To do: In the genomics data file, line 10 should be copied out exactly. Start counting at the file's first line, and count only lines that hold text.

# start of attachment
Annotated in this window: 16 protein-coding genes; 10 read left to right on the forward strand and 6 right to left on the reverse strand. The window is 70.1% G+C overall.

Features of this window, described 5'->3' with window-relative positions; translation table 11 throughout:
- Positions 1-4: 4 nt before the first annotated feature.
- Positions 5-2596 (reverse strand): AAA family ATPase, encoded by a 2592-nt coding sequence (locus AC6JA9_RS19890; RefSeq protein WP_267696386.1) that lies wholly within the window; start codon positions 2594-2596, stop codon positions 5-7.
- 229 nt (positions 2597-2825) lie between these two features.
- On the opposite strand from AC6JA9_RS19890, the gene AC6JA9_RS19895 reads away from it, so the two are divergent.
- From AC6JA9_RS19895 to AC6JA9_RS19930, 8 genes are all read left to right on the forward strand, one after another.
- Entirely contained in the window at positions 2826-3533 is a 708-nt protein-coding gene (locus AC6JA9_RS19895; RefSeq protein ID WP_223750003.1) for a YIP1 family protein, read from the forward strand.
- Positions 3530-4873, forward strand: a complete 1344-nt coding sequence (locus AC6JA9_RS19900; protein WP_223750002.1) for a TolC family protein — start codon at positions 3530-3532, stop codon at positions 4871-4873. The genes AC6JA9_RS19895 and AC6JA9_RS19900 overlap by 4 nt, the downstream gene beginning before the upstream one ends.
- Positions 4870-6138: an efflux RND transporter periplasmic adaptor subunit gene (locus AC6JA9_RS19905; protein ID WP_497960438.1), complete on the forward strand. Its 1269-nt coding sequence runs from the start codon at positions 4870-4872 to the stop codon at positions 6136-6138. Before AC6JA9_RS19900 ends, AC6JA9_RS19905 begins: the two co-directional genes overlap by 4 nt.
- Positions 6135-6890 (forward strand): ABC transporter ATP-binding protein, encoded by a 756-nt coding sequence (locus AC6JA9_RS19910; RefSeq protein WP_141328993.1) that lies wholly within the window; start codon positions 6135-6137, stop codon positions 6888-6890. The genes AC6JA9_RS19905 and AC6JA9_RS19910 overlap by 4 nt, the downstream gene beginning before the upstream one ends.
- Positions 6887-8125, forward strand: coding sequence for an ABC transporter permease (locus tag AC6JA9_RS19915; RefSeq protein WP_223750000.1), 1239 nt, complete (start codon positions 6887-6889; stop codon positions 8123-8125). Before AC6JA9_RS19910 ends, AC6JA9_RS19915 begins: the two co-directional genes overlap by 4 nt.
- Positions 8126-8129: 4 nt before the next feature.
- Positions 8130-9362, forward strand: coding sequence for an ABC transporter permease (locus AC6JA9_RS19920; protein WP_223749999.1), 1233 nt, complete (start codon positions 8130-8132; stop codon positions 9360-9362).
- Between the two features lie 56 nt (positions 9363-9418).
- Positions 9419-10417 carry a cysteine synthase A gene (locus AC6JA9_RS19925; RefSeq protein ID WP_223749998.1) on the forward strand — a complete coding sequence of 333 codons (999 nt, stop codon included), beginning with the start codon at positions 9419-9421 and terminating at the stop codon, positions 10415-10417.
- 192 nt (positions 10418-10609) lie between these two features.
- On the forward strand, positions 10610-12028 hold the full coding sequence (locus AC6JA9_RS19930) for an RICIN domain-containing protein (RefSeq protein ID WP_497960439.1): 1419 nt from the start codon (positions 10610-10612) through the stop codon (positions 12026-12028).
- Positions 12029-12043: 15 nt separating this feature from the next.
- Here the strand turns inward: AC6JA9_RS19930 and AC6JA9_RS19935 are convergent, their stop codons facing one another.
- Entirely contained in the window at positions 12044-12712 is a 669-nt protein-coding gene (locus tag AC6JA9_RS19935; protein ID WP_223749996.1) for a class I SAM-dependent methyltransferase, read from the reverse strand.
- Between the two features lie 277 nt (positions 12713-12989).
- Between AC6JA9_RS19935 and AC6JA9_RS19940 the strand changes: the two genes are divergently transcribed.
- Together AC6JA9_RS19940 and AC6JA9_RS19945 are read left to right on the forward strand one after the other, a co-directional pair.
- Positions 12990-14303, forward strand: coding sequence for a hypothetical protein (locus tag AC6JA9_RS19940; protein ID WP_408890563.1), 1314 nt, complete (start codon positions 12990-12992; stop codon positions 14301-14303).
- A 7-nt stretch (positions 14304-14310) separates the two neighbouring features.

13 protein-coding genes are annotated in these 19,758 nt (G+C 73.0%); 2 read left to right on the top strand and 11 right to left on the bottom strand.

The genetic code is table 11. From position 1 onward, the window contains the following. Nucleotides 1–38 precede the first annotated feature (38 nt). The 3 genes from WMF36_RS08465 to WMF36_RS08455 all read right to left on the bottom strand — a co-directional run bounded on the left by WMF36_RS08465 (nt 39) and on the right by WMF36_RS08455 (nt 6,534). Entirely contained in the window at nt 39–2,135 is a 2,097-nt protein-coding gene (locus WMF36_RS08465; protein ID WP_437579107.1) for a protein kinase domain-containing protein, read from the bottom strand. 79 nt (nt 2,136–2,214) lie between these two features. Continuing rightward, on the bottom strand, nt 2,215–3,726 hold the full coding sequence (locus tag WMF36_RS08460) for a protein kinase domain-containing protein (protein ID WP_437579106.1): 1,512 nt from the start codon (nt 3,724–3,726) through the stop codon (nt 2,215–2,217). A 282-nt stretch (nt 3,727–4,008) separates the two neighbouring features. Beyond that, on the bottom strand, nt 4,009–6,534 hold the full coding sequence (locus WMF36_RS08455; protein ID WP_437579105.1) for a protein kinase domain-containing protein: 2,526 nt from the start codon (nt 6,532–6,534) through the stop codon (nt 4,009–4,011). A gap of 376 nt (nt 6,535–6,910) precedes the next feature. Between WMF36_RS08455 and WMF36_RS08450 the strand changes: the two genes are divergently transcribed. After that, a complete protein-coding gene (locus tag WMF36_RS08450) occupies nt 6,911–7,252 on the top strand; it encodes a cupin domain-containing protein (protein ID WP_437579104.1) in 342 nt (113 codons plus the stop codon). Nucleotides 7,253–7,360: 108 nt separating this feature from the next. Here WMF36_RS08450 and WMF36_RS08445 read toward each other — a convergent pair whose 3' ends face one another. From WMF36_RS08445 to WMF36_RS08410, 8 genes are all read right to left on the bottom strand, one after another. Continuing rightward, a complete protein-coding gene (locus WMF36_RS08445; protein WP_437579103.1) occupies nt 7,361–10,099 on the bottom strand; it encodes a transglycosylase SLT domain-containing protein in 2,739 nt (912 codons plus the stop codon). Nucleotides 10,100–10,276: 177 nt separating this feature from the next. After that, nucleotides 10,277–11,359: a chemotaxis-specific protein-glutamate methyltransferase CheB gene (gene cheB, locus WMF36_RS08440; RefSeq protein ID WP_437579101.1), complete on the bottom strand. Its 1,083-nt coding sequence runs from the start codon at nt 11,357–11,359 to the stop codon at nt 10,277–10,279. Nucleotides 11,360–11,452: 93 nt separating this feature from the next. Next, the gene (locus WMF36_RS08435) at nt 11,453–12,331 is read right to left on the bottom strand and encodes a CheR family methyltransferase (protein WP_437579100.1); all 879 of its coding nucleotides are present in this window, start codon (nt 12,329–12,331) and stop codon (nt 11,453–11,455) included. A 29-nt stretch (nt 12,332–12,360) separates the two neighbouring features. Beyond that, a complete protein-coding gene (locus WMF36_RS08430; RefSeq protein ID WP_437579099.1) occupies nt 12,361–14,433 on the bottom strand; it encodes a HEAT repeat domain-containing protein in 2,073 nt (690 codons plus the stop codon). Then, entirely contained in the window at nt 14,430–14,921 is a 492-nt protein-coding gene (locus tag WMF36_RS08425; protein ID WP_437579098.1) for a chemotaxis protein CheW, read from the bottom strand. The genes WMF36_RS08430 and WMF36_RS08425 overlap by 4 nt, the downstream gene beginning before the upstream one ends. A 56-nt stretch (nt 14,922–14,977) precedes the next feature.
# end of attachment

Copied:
- Positions 4870-6138: an efflux RND transporter periplasmic adaptor subunit gene (locus AC6JA9_RS19905; protein ID WP_497960438.1), complete on the forward strand. Its 1269-nt coding sequence runs from the start codon at positions 4870-4872 to the stop codon at positions 6136-6138. Before AC6JA9_RS19900 ends, AC6JA9_RS19905 begins: the two co-directional genes overlap by 4 nt.